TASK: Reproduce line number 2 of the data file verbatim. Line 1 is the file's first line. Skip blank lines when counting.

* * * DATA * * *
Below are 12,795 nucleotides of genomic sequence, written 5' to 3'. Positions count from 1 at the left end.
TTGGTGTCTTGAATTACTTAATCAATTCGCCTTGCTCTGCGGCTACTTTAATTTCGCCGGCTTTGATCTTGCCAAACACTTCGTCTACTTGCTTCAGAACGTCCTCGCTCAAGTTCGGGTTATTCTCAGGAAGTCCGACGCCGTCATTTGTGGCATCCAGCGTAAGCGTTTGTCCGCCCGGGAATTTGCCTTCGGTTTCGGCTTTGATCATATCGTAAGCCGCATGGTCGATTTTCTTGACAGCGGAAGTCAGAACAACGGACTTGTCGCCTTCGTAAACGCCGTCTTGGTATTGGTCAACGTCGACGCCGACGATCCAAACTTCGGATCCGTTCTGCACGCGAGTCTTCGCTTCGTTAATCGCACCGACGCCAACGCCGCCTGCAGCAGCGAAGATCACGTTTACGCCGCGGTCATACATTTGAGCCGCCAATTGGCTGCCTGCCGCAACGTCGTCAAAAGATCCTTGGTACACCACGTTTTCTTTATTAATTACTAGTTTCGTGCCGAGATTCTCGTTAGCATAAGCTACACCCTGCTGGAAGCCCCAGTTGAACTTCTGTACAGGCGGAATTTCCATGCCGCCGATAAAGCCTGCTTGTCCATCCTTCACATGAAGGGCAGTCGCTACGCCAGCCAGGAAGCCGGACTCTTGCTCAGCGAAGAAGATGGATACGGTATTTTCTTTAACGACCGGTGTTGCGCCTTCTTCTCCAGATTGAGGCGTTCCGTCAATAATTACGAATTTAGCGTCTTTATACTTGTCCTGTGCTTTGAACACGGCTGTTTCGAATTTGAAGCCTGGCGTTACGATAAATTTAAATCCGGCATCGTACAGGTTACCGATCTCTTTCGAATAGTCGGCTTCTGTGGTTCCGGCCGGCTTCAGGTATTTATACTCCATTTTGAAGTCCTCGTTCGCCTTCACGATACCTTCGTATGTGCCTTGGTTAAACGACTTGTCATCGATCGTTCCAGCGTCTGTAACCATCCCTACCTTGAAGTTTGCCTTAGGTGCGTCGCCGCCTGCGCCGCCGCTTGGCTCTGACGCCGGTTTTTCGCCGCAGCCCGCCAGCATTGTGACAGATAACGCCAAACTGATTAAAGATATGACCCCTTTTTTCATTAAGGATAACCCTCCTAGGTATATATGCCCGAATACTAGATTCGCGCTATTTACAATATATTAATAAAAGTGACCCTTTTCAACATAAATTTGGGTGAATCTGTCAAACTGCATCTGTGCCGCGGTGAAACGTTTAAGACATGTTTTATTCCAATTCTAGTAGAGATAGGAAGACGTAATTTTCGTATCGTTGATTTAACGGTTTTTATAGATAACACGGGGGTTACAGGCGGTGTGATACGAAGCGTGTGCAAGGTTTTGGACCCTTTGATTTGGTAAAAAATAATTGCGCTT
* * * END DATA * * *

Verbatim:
TTGGTGTCTTGAATTACTTAATCAATTCGCCTTGCTCTGCGGCTACTTTAATTTCGCCGGCTTTGATCTTGCCAAACACTTCGTCTACTTGCTTCAGAACGTCCTCGCTCAAGTTCGGGTTATTCTCAGGAAGTCCGACGCCGTCATTTGTGGCATCCAGCGTAAGCGTTTGTCCGCCCGGGAATTTGCCTTCGGTTTCGGCTTTGATCATATCGTAAGCCGCATGGTCGATTTTCTTGACAGCGGAAGTCAGAACAACGGACTTGTCGCCTTCGTAAACGCCGTCTTGGTATTGGTCAACGTCGACGCCGACGATCCAAACTTCGGATCCGTTCTGCACGCGAGTCTTCGCTTCGTTAATCGCACCGACGCCAACGCCGCCTGCAGCAGCGAAGATCACGTTTACGCCGCGGTCATACATTTGAGCCGCCAATTGGCTGCCTGCCGCAACGTCGTCAAAAGATCCTTGGTACACCACGTTTTCTTTATTAATTACTAGTTTCGTGCCGAGATTCTCGTTAGCATAAGCTACACCCTGCTGGAAGCCCCAGTTGAACTTCTGTACAGGCGGAATTTCCATGCCGCCGATAAAGCCTGCTTGTCCATCCTTCACATGAAGGGCAGTCGCTACGCCAGCCAGGAAGCCGGACTCTTGCTCAGCGAAGAAGATGGATACGGTATTTTCTTTAACGACCGGTGTTGCGCCTTCTTCTCCAGATTGAGGCGTTCCGTCAATAATTACGAATTTAGCGTCTTTATACTTGTCCTGTGCTTTGAACACGGCTGTTTCGAATTTGAAGCCTGGCGTTACGATAAATTTAAATCCGGCATCGTACAGGTTACCGATCTCTTTCGAATAGTCGGCTTCTGTGGTTCCGGCCGGCTTCAGGTATTTATACTCCATTTTGAAGTCCTCGTTCGCCTTCACGATACCTTCGTATGTGCCTTGGTTAAACGACTTGTCATCGATCGTTCCAGCGTCTGTAACCATCCCTACCTTGAAGTTTGCCTTAGGTGCGTCGCCGCCTGCGCCGCCGCTTGGCTCTGACGCCGGTTTTTCGCCGCAGCCCGCCAGCATTGTGACAGATAACGCCAAACTGATTAAAGATATGACCCCTTTTTTCATTAAGGATAACCCTCCTAGGTATATATGCCCGAATACTAGATTCGCGCTATTTACAATATATTAATAAAAGTGACCCTTTTCAACATAAATTTGGGTGAATCTGTCAAACTGCATCTGTGCCGCGGTGAAACGTTTAAGACATGTTTTATTCCAATTCTAGTAGAGATAGGAAGACGTAATTTTCGTATCGTTGATTTAACGGTTTTTATAGATAACACGGGGGTTACAGGCGGTGTGATACGAAGCGTGTGCAAGGTTTTGGACCCTTTGATTTGGTAAAAAATAATTGCGCTT